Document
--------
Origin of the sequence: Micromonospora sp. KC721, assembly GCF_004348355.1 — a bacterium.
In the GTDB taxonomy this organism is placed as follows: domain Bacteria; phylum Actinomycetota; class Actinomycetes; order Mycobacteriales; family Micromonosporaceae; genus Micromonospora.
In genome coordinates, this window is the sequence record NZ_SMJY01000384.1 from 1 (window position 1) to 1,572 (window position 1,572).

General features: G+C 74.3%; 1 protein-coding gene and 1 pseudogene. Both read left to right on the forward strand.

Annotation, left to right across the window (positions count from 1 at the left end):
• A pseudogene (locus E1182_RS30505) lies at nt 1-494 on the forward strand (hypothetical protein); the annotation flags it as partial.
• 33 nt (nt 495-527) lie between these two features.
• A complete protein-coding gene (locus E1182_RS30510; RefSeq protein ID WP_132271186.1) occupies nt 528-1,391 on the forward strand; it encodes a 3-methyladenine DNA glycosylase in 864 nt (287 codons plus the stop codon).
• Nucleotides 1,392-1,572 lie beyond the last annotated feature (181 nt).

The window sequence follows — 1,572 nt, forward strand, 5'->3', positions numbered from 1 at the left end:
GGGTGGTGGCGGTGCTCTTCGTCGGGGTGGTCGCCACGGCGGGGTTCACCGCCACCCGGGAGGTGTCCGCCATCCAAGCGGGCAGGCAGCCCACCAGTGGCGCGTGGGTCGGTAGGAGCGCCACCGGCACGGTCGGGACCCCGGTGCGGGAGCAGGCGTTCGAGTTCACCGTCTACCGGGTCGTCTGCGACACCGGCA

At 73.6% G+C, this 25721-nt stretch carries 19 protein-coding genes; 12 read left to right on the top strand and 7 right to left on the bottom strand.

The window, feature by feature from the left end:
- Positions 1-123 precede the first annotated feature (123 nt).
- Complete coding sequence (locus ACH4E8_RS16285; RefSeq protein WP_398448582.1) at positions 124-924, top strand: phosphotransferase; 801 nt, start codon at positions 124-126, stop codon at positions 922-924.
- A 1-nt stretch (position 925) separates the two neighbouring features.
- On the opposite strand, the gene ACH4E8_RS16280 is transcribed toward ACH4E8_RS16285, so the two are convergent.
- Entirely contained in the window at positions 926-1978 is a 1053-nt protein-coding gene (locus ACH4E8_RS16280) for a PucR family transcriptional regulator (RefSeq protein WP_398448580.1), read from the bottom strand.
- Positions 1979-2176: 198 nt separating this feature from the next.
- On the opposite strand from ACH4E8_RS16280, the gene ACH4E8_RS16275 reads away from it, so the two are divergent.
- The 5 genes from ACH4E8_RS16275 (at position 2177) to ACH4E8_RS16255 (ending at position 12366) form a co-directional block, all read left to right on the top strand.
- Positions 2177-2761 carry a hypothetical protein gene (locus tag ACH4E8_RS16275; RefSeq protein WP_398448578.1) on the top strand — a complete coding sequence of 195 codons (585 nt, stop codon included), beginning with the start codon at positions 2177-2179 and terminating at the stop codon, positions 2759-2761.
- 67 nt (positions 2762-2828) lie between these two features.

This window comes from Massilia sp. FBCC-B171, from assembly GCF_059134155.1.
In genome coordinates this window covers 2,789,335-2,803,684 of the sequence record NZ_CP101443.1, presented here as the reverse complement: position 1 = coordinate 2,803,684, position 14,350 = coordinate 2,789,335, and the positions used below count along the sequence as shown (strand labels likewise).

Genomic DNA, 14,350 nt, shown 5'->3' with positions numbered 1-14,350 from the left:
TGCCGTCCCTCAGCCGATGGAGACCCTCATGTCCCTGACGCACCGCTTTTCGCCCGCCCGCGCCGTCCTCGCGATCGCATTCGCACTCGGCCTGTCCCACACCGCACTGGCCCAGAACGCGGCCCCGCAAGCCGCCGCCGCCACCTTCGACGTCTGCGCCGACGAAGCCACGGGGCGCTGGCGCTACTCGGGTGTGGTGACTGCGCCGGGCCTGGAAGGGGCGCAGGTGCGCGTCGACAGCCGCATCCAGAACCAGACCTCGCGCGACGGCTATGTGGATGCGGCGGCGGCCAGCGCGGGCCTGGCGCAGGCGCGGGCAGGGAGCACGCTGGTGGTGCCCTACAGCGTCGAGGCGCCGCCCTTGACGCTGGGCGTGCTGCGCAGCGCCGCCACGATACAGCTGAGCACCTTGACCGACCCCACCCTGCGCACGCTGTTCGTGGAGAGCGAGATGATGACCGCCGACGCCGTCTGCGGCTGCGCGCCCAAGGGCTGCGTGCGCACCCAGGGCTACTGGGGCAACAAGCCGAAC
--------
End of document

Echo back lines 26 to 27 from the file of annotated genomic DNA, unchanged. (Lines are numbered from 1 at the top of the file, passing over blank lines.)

Genomic DNA, 14,350 nt, shown 5'->3' with positions numbered 1-14,350 from the left:
TGCCGTCCCTCAGCCGATGGAGACCCTCATGTCCCTGACGCACCGCTTTTCGCCCGCCCGCGCCGTCCTCGCGATCGCATTCGCACTCGGCCTGTCCCACACCGCACTGGCCCAGAACGCGGCCCCGCAAGCCGCCGCCGCCACCTTCGACGTCTGCGCCGACGAAGCCACGGGGCGCTGGCGCTACTCGGGTGTGGTGACTGCGCCGGGCCTGGAAGGGGCGCAGGTGCGCGTCGACAGCCGCATCCAGAACCAGACCTCGCGCGACGGCTATGTGGATGCGGCGGCGGCCAGCGCGGGCCTGGCGCAGGCGCGGGCAGGGAGCACGCTGGTGGTGCCCTACAGCGTCGAGGCGCCGCCCTTGACGCTGGGCGTGCTGCGCAGCGCCGCCACGATACAGCTGAGCACCTTGACCGACCCCACCCTGCGCACGCTGTTCGTGGAGAGCGAGATGATGACCGCCGACGCCGTCTGCGGCTGCGCGCCCAAGGGCTGCGTGCGCACCCAGGGCTACTGGGGCAACAAGCCGAAC